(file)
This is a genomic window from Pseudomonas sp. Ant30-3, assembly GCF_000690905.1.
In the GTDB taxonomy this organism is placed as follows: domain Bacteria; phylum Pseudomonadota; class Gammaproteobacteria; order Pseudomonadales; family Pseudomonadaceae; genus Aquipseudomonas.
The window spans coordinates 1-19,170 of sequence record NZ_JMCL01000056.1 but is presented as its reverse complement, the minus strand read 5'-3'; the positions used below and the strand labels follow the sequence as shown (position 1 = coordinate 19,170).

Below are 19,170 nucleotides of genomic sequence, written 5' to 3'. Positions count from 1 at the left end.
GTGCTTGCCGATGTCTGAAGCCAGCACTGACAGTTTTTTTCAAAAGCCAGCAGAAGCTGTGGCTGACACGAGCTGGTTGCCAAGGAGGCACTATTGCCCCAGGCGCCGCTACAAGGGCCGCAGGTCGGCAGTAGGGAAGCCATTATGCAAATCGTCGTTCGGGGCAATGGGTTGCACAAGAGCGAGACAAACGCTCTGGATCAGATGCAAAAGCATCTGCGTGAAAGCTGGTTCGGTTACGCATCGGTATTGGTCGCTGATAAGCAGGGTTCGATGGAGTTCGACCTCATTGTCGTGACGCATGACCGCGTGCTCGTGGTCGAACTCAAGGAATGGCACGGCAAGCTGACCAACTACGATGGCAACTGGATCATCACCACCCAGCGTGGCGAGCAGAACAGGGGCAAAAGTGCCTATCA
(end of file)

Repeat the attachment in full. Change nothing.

This is a genomic window from Pseudomonas sp. Ant30-3, assembly GCF_000690905.1.
In the GTDB taxonomy this organism is placed as follows: domain Bacteria; phylum Pseudomonadota; class Gammaproteobacteria; order Pseudomonadales; family Pseudomonadaceae; genus Aquipseudomonas.
The window spans coordinates 1-19,170 of sequence record NZ_JMCL01000056.1 but is presented as its reverse complement, the minus strand read 5'-3'; the positions used below and the strand labels follow the sequence as shown (position 1 = coordinate 19,170).

Below are 19,170 nucleotides of genomic sequence, written 5' to 3'. Positions count from 1 at the left end.
GTGCTTGCCGATGTCTGAAGCCAGCACTGACAGTTTTTTTCAAAAGCCAGCAGAAGCTGTGGCTGACACGAGCTGGTTGCCAAGGAGGCACTATTGCCCCAGGCGCCGCTACAAGGGCCGCAGGTCGGCAGTAGGGAAGCCATTATGCAAATCGTCGTTCGGGGCAATGGGTTGCACAAGAGCGAGACAAACGCTCTGGATCAGATGCAAAAGCATCTGCGTGAAAGCTGGTTCGGTTACGCATCGGTATTGGTCGCTGATAAGCAGGGTTCGATGGAGTTCGACCTCATTGTCGTGACGCATGACCGCGTGCTCGTGGTCGAACTCAAGGAATGGCACGGCAAGCTGACCAACTACGATGGCAACTGGATCATCACCACCCAGCGTGGCGAGCAGAACAGGGGCAAAAGTGCCTATCA